In the last seven months of the year, 3402 of the network’s 3479 unmanned level crossings had been eliminated, while 3758 of 37,689 bridges that are over 100-years-old have been repaired or rebuilt. The results of such efforts were clearly visible: before Amritsar, 29 rail-related accidents had been reported - down from 57 deaths in 2017.

While the passenger safety graph shows improvement, IR remains in difficulty. The railway’s Operating Ratio has deteriorated due to the continuing loss of freight traffic to road, air and pipelines as well as falling earnings from passenger services. Couple this with the spiralling costs of wages, pensions and working expenses, and after the first two quarters of fiscal 2018, IR’s Operating Ratio was at a high of 117.31%.

Successful trials of the Train-18 - a domestically-developed distributed-traction inter-city train - is seen as one of IR’s big positives of 2018.

The Chennai-based Integral Coach Factory (ICF) is now planning to develop a mainline EMU for short-distance inter-city services, ICF chairman and managing director, Mr Sudhanshu Mani confirmed.


The scaling up of construction activities on the Mumbai - Ahmadabad high-speed corridor is similarly encouraging. “Tenders for civil construction will shortly be floated, while 90% of the land required has already been acquired,” confirmed a National High-Speed Rail Corporation Limited (NHSRCL) spokesman. “The project is on target and will meet its completion deadline of 2024.”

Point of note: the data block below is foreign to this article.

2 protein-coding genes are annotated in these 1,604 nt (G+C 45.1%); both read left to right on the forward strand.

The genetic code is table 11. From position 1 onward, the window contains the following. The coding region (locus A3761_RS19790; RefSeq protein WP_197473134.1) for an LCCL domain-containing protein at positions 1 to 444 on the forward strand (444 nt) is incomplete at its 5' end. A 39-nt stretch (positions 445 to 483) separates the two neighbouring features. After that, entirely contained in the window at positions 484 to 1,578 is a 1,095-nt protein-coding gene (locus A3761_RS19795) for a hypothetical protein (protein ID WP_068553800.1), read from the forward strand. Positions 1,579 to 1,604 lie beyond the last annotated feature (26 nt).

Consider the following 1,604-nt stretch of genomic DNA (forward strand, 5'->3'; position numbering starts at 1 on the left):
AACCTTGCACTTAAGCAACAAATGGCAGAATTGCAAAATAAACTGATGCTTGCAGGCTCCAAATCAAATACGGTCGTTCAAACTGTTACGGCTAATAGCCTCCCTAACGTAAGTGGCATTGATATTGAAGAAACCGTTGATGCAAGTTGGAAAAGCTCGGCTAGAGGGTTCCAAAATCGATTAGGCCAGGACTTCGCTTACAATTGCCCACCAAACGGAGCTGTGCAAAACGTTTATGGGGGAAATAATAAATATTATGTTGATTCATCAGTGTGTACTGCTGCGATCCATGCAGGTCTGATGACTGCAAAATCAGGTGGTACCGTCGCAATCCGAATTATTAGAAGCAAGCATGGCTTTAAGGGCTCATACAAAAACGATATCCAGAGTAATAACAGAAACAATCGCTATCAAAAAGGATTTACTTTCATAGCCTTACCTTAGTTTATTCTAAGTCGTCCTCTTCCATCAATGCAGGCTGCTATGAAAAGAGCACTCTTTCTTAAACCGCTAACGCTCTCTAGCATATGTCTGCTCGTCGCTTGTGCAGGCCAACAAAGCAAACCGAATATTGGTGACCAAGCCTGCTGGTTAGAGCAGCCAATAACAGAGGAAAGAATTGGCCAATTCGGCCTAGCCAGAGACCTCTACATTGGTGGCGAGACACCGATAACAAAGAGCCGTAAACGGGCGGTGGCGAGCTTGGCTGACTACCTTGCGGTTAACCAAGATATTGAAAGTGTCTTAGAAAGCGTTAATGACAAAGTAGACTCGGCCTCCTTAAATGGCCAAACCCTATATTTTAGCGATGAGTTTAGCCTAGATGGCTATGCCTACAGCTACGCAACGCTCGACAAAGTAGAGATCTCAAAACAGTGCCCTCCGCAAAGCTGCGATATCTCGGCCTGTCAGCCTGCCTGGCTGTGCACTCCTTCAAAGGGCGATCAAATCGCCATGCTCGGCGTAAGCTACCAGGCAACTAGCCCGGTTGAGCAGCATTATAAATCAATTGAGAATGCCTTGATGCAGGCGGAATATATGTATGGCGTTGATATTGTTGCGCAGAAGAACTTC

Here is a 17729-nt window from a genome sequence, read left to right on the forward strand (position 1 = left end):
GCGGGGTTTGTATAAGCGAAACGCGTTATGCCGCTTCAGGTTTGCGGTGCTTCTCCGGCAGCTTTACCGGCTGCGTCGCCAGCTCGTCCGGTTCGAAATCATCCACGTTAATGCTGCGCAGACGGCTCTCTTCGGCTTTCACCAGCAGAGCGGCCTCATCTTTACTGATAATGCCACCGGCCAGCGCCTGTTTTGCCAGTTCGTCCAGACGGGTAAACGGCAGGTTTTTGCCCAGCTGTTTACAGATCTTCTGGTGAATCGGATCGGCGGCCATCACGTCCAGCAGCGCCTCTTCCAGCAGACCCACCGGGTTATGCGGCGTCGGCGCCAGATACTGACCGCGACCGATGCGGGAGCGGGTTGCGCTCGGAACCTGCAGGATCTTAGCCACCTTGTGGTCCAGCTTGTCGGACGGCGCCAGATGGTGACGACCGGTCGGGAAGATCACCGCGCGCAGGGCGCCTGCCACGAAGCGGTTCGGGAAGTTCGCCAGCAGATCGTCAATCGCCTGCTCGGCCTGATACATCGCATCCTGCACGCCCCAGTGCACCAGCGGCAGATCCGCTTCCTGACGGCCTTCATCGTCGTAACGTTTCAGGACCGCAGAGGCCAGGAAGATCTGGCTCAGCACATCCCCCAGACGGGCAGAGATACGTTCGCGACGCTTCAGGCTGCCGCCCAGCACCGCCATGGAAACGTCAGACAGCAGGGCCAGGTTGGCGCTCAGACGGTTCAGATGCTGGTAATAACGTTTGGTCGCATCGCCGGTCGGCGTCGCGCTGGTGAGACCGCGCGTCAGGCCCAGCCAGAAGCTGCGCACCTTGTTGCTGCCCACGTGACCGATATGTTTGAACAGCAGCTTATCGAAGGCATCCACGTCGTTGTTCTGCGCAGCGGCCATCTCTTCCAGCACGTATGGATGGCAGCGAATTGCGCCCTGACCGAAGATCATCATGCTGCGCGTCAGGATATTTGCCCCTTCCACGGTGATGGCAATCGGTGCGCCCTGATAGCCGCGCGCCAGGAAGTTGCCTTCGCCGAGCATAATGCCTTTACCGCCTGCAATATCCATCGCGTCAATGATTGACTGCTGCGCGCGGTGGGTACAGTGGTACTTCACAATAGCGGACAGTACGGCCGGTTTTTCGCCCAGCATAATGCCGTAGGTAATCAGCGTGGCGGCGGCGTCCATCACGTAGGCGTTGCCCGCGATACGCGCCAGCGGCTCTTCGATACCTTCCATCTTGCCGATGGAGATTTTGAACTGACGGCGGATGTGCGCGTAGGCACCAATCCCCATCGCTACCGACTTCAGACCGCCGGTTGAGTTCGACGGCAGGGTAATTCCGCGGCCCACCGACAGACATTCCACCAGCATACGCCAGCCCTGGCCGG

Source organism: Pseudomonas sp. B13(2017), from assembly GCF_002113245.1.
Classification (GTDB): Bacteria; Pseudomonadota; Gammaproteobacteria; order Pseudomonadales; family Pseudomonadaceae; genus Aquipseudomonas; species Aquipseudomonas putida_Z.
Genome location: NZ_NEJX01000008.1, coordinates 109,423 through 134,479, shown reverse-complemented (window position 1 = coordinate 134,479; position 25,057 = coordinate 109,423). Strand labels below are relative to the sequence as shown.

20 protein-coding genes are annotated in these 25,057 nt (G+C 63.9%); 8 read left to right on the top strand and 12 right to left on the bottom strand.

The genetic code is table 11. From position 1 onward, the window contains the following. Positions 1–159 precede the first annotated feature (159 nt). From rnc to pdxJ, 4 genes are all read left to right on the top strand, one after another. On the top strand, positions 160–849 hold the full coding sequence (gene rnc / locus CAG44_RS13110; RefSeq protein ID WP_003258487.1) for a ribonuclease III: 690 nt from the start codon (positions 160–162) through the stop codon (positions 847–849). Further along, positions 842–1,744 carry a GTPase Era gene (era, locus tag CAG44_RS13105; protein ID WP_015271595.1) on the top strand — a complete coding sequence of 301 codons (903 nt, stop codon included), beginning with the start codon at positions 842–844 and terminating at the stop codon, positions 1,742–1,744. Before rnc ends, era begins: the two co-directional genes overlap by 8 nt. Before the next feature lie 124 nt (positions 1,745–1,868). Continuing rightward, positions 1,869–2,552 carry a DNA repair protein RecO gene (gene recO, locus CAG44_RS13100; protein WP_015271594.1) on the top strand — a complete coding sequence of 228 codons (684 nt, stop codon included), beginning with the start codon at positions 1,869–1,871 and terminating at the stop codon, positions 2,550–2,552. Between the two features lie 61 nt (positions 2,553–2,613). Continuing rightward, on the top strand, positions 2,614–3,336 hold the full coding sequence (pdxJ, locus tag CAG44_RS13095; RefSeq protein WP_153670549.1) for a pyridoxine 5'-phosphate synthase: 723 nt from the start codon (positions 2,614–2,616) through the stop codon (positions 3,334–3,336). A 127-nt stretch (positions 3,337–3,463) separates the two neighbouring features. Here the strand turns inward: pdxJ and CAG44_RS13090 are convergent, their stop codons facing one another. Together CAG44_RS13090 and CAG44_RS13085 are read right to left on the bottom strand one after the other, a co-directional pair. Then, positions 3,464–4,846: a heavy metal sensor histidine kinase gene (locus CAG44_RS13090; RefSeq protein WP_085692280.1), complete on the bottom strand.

There are also signs that the Dedicated Freight Corridor (DFC) project - India’s largest rail infrastructure scheme - has sprung back to life after a long hiatus.

In November, the Dedicated Freight Corridor Corporation of India (DFCCIL) completed trial runs on the 194km section from Bhadan to Khurja in India’s northern state of Uttar Pradesh on the Eastern DFC. This follows the operation by DFCCIL of the first double-stack container freight train on the 190km stretch from Ateli to Phulera on the Japanese International Cooperation Agency (Jica)-funded Western DFC in August.

IR’s challenges are many. But upgrading and modernising its infrastructure remains a formidable task.

While the state-owned company has focused capacity enhancement on doubling, tripling and quadrupling track on key routes in recent years, the task needs to be pursued with bigger gusto in the coming year.

Of equal importance is cutting bureaucratic red tape to ensure that big-ticket projects do not suffer unnecessary delays. IR’s Rs 25bn ($US 357m) plan to import modern trains from European or Japanese vendors, for instance, has been pending for over two years. Signalling upgrade plans have also not moved forward while work on the construction of the Chenab bridge in Jammu and Kashmir - billed as the world’s highest rail bridge - has been at a standstill because of reported differences between the contractor and the supervising agency. No less significant, the task of restructuring rail bureaucracy remains incomplete.

IR again faces a year of challenges in 2019. It remains to be seen whether solutions to any of its fundamental issues can be found.